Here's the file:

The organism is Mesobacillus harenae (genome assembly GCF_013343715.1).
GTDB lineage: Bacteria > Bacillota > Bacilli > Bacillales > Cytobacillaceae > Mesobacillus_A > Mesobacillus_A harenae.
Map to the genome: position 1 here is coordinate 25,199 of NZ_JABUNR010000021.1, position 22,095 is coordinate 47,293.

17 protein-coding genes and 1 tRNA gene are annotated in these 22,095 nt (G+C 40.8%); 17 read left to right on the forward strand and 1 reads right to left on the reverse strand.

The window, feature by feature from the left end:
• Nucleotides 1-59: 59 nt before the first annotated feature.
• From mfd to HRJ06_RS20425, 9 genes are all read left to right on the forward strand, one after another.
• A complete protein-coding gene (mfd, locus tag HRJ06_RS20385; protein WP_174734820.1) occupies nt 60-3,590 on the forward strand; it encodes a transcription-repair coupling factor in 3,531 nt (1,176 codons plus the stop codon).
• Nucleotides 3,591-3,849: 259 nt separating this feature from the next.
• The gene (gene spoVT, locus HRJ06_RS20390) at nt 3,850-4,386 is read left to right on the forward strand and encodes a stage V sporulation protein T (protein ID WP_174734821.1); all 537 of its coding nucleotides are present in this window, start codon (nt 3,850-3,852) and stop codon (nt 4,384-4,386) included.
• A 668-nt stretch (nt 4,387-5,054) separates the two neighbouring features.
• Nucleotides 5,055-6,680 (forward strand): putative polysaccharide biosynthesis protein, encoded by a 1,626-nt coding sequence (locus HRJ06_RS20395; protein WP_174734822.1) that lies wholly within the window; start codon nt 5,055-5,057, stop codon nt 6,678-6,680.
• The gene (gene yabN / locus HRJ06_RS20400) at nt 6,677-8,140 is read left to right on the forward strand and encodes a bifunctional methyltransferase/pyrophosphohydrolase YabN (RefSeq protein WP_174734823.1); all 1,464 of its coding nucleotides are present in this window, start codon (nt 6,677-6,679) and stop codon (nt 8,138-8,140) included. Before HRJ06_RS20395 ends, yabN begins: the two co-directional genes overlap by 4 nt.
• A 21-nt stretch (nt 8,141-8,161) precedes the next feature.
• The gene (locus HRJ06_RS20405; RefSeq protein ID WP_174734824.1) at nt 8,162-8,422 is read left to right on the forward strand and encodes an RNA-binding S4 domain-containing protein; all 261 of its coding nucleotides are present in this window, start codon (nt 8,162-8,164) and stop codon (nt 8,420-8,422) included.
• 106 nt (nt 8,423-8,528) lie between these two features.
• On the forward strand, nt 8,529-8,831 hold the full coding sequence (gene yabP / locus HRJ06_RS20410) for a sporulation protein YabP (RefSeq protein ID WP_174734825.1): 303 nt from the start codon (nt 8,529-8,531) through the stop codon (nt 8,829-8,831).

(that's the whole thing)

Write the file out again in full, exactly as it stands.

The organism is Mesobacillus harenae (genome assembly GCF_013343715.1).
GTDB lineage: Bacteria > Bacillota > Bacilli > Bacillales > Cytobacillaceae > Mesobacillus_A > Mesobacillus_A harenae.
Map to the genome: position 1 here is coordinate 25,199 of NZ_JABUNR010000021.1, position 22,095 is coordinate 47,293.

17 protein-coding genes and 1 tRNA gene are annotated in these 22,095 nt (G+C 40.8%); 17 read left to right on the forward strand and 1 reads right to left on the reverse strand.

The window, feature by feature from the left end:
• Nucleotides 1-59: 59 nt before the first annotated feature.
• From mfd to HRJ06_RS20425, 9 genes are all read left to right on the forward strand, one after another.
• A complete protein-coding gene (mfd, locus tag HRJ06_RS20385; protein WP_174734820.1) occupies nt 60-3,590 on the forward strand; it encodes a transcription-repair coupling factor in 3,531 nt (1,176 codons plus the stop codon).
• Nucleotides 3,591-3,849: 259 nt separating this feature from the next.
• The gene (gene spoVT, locus HRJ06_RS20390) at nt 3,850-4,386 is read left to right on the forward strand and encodes a stage V sporulation protein T (protein ID WP_174734821.1); all 537 of its coding nucleotides are present in this window, start codon (nt 3,850-3,852) and stop codon (nt 4,384-4,386) included.
• A 668-nt stretch (nt 4,387-5,054) separates the two neighbouring features.
• Nucleotides 5,055-6,680 (forward strand): putative polysaccharide biosynthesis protein, encoded by a 1,626-nt coding sequence (locus HRJ06_RS20395; protein WP_174734822.1) that lies wholly within the window; start codon nt 5,055-5,057, stop codon nt 6,678-6,680.
• The gene (gene yabN / locus HRJ06_RS20400) at nt 6,677-8,140 is read left to right on the forward strand and encodes a bifunctional methyltransferase/pyrophosphohydrolase YabN (RefSeq protein WP_174734823.1); all 1,464 of its coding nucleotides are present in this window, start codon (nt 6,677-6,679) and stop codon (nt 8,138-8,140) included. Before HRJ06_RS20395 ends, yabN begins: the two co-directional genes overlap by 4 nt.
• A 21-nt stretch (nt 8,141-8,161) precedes the next feature.
• The gene (locus HRJ06_RS20405; RefSeq protein ID WP_174734824.1) at nt 8,162-8,422 is read left to right on the forward strand and encodes an RNA-binding S4 domain-containing protein; all 261 of its coding nucleotides are present in this window, start codon (nt 8,162-8,164) and stop codon (nt 8,420-8,422) included.
• 106 nt (nt 8,423-8,528) lie between these two features.
• On the forward strand, nt 8,529-8,831 hold the full coding sequence (gene yabP / locus HRJ06_RS20410) for a sporulation protein YabP (RefSeq protein ID WP_174734825.1): 303 nt from the start codon (nt 8,529-8,531) through the stop codon (nt 8,829-8,831).